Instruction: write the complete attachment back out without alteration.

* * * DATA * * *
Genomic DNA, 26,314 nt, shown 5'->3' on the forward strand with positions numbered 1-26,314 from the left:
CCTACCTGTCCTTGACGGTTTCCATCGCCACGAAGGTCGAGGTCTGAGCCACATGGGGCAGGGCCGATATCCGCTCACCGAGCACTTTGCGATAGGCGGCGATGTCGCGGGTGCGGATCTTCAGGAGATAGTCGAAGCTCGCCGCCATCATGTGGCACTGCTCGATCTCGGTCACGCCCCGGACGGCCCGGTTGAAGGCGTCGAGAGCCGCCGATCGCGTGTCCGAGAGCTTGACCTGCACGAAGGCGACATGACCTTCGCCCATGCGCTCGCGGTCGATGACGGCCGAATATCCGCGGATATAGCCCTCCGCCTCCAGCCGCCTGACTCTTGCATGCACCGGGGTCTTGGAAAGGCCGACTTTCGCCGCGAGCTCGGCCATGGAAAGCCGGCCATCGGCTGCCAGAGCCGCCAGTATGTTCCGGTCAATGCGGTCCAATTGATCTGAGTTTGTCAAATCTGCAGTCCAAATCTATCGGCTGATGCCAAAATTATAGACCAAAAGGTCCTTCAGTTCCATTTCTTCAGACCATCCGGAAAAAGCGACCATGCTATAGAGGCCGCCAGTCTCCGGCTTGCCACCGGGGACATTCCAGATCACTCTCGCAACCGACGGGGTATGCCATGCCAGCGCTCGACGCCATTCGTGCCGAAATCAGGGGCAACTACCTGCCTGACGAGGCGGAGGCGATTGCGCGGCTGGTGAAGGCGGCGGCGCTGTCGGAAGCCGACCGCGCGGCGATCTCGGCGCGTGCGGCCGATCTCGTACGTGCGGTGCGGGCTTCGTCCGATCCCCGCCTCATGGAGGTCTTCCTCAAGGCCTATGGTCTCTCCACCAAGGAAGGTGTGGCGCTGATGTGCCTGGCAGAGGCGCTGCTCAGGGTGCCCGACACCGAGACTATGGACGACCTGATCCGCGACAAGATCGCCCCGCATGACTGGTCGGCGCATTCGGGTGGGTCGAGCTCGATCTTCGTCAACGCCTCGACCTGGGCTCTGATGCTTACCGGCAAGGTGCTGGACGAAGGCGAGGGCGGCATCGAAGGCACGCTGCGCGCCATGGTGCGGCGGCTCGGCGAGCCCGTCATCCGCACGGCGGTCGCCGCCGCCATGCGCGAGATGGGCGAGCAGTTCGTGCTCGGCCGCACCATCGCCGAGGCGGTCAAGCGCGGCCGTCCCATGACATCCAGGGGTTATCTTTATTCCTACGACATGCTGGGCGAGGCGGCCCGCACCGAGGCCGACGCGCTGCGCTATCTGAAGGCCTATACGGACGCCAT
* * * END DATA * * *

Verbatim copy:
Genomic DNA, 26,314 nt, shown 5'->3' on the forward strand with positions numbered 1-26,314 from the left:
CCTACCTGTCCTTGACGGTTTCCATCGCCACGAAGGTCGAGGTCTGAGCCACATGGGGCAGGGCCGATATCCGCTCACCGAGCACTTTGCGATAGGCGGCGATGTCGCGGGTGCGGATCTTCAGGAGATAGTCGAAGCTCGCCGCCATCATGTGGCACTGCTCGATCTCGGTCACGCCCCGGACGGCCCGGTTGAAGGCGTCGAGAGCCGCCGATCGCGTGTCCGAGAGCTTGACCTGCACGAAGGCGACATGACCTTCGCCCATGCGCTCGCGGTCGATGACGGCCGAATATCCGCGGATATAGCCCTCCGCCTCCAGCCGCCTGACTCTTGCATGCACCGGGGTCTTGGAAAGGCCGACTTTCGCCGCGAGCTCGGCCATGGAAAGCCGGCCATCGGCTGCCAGAGCCGCCAGTATGTTCCGGTCAATGCGGTCCAATTGATCTGAGTTTGTCAAATCTGCAGTCCAAATCTATCGGCTGATGCCAAAATTATAGACCAAAAGGTCCTTCAGTTCCATTTCTTCAGACCATCCGGAAAAAGCGACCATGCTATAGAGGCCGCCAGTCTCCGGCTTGCCACCGGGGACATTCCAGATCACTCTCGCAACCGACGGGGTATGCCATGCCAGCGCTCGACGCCATTCGTGCCGAAATCAGGGGCAACTACCTGCCTGACGAGGCGGAGGCGATTGCGCGGCTGGTGAAGGCGGCGGCGCTGTCGGAAGCCGACCGCGCGGCGATCTCGGCGCGTGCGGCCGATCTCGTACGTGCGGTGCGGGCTTCGTCCGATCCCCGCCTCATGGAGGTCTTCCTCAAGGCCTATGGTCTCTCCACCAAGGAAGGTGTGGCGCTGATGTGCCTGGCAGAGGCGCTGCTCAGGGTGCCCGACACCGAGACTATGGACGACCTGATCCGCGACAAGATCGCCCCGCATGACTGGTCGGCGCATTCGGGTGGGTCGAGCTCGATCTTCGTCAACGCCTCGACCTGGGCTCTGATGCTTACCGGCAAGGTGCTGGACGAAGGCGAGGGCGGCATCGAAGGCACGCTGCGCGCCATGGTGCGGCGGCTCGGCGAGCCCGTCATCCGCACGGCGGTCGCCGCCGCCATGCGCGAGATGGGCGAGCAGTTCGTGCTCGGCCGCACCATCGCCGAGGCGGTCAAGCGCGGCCGTCCCATGACATCCAGGGGTTATCTTTATTCCTACGACATGCTGGGCGAGGCGGCCCGCACCGAGGCCGACGCGCTGCGCTATCTGAAGGCCTATACGGACGCCAT